Canadian mine rescue highlights failings of US mine safety

By Jerry Isaacs
31 January 2006

The successful recovery Monday morning of 70 Canadian miners trapped underground for 24 hours provides a striking contrast to the backward and dysfunctional mine safety system in the US, where 15 miners have perished since the beginning of the year.

On Sunday morning, at about 3 a.m., a fire broke out more than half a mile below the surface at a potash mine in eastern Saskatchewan owned by Mosaic Co., a US-based firm that extracts the mineral used in fertilizer production.

According to the Canadian press, the miners reported smoke and then went into “refuge stations” for protection until rescuers arrived. These safe rooms are sealed-off areas as large as 15 meters (49 feet) to 45 meters (148 feet) that have an internal supply of oxygen lasting up to 36 hours, along with food, water, chairs and beds.

Throughout the ordeal, rescuers were able to stay in regular communication with two groups of 40 mine workers in separate safe rooms. A company spokesman said they were in phone contact with the miners, as well as family members, and were able to give them reports on the progress of rescuers.

A third group, consisting of 30 contractors, found refuge in another safe room about one mile away. Although rescuers were not in contact with this group for some 18 hours, they were nevertheless confident of their location and well-being.

Two hours after the outbreak of the fire, teams of six rescuers wearing breathing apparatus began searching for the trapped miners, going into the mine for a few hours at a time, then coming back and sending in the next team. As the search effort continued, company spokesman Marshall Hamilton said, “They are safe where they are, they’re safe for many, many hours, potentially even days. Once we’re confident...the air is clear and clean and safe, then we’ll go in there with a mine rescue team...and begin transporting them to the surface and home safely to their families.”

After about 20 hours, the fire was finally extinguished, and work was begun on clearing the smoke so the miners could be brought out safely. Hamilton said once rescuers entered the safe room with the last group of men, they then took a roll call of all the miners, checked out their health and helped them seal up the room again before leaving.

All 70 men arrived safely at the surface. Outside of exhaustion, they appeared in good health. A spokesman for the Communications, Energy and Paper Workers Union of Canada, which represents the miners, said, “It appears that all safety procedures were followed and that the training that our members received at the mine was critical in their survival of this potentially devastating fire.”

Afterwards, Bruce Nixon, an underground miner on the safety committee at the mine, told the World Socialist Web Site, “Our refuge stations are mandated under provincial law, which was just improved two years ago. The stations are checked by the joint safety committee once a month to make sure they are well stocked. They are also checked by the provincial safety director and we have two drills a year.”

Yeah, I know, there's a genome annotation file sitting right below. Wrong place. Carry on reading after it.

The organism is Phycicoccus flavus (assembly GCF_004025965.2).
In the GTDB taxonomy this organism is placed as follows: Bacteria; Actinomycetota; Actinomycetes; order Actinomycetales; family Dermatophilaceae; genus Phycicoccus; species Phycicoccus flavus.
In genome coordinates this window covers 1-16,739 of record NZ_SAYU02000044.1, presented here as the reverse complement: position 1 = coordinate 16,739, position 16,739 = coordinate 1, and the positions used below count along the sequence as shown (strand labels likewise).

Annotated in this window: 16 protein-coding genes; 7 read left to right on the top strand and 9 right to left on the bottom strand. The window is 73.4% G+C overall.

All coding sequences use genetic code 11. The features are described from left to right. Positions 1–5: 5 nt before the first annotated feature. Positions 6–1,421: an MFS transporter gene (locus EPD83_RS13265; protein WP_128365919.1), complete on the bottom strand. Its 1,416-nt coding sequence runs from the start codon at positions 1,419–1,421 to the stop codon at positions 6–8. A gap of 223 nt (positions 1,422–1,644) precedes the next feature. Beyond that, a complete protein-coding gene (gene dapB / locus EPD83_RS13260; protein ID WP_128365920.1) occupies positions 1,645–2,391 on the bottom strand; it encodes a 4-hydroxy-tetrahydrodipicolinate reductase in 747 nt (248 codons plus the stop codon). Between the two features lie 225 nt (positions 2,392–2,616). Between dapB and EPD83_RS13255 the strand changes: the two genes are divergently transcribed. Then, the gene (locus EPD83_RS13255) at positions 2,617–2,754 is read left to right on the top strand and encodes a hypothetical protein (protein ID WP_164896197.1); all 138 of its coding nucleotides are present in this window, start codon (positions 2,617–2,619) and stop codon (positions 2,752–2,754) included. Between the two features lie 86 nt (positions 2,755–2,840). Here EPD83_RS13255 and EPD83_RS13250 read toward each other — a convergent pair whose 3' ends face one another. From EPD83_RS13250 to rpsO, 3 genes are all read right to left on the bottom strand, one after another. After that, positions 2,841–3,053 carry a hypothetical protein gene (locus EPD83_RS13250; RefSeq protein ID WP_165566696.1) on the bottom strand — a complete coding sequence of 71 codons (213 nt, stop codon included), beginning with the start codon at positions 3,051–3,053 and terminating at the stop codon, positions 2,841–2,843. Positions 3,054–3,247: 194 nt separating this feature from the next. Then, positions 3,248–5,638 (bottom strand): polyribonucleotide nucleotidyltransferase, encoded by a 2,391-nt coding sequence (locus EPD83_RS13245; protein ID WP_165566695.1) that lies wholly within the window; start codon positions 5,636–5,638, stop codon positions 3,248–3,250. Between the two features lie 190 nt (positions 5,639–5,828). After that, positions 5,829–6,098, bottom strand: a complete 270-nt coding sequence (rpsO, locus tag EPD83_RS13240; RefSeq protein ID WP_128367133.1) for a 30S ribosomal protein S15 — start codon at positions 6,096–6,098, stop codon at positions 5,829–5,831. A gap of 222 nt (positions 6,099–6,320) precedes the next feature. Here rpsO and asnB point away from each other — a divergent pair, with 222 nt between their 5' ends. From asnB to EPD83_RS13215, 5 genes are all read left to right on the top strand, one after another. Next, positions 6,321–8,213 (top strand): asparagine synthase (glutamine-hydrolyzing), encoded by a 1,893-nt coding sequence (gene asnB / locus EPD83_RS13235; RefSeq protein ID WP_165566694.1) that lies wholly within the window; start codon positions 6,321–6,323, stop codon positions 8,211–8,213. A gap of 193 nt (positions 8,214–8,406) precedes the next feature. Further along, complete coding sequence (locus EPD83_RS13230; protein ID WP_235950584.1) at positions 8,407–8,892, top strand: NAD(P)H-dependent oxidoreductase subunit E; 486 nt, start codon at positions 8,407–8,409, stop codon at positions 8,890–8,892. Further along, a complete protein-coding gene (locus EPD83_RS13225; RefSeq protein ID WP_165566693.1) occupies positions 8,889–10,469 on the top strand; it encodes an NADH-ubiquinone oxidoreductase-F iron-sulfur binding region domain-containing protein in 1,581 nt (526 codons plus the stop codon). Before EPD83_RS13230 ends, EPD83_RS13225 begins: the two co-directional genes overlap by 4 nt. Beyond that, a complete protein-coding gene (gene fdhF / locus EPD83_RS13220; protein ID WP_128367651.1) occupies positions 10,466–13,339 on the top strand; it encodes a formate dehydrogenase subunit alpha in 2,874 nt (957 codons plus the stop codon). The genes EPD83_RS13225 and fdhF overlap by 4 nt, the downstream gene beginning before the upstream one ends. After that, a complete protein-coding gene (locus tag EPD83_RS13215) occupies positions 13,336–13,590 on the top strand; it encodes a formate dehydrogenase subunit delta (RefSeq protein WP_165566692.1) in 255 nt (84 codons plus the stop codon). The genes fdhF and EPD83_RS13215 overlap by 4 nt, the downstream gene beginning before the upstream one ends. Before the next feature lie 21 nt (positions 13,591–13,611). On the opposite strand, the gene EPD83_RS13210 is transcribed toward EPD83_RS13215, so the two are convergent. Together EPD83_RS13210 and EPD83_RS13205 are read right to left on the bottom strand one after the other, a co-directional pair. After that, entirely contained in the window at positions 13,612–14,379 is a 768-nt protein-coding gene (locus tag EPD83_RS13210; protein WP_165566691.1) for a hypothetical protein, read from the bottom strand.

Nixon added that provincial safety directors checked the mines often and had the power to shut down an operation if it was unsafe. “The inspectors don’t call the company first when they are scheduling a check, so the companies can’t hide things.” He said he was surprised that safety regulations were so lax in the US, adding, “I would be leery about going underground there.”

Without exaggerating the state of safety conditions for miners in Canada—and they will no doubt be further undermined under the recently elected Conservative Prime Minister Stephen Harper—the fact that refuge stations are mandated in Canada only shows how medieval conditions are in US mines.

If such safe rooms, caches of oxygen and other basic safety equipment that are commonly used in Canada, Australia and other countries were mandated in the US, it is likely that most of the men killed at the Sago Mine and the Alma Mine would be alive today. However, US mining laws do not mandate these technologies and protections. Therefore, refuge stations, for example, exist only in a handful of the largest mines and have not been widely adopted by mine companies, especially smaller ones.

US miners are only required to wear Self-Contained Self-Rescuers (SCSR)—a breathing apparatus that provides just one hour’s worth of oxygen. Even this technology—which was developed 50 years ago—was sternly opposed by the coal bosses and their representatives in government. It took 13 years after the 1968 explosion that killed 78 miners in Farmington, West Virginia, which led to the passage of the Mine Act the following year, before the adoption of SCSR regulations in 1981.

In his recent testimony before a Senate hearing, Davitt McAteer, the former head of the Mine Safety and Health Administration (MSHA), admitted that mine safety methods and technology in the US were still in “the dark ages.” He noted that the lack of equipment to track the location of miners trapped underground and communicate with them had contributed to the loss of precious hours during the attempted rescue at Sago.

When Bruce Watzman, vice president of safety, health and human resources at the National Mining Association, was asked about investing in new life-saving equipment, he replied, “We’re not in the self-rescuer manufacturing business.”

The almost religious worship of the free market, adhered to by both the Democrats and Republicans, has produced the most irrational and inhumane conditions for tens of millions of working people in America. While rising demand and prices have led to a flood of investment and profits in the coal industry, only a pittance is being spent on protecting the lives of those who produce its wealth.

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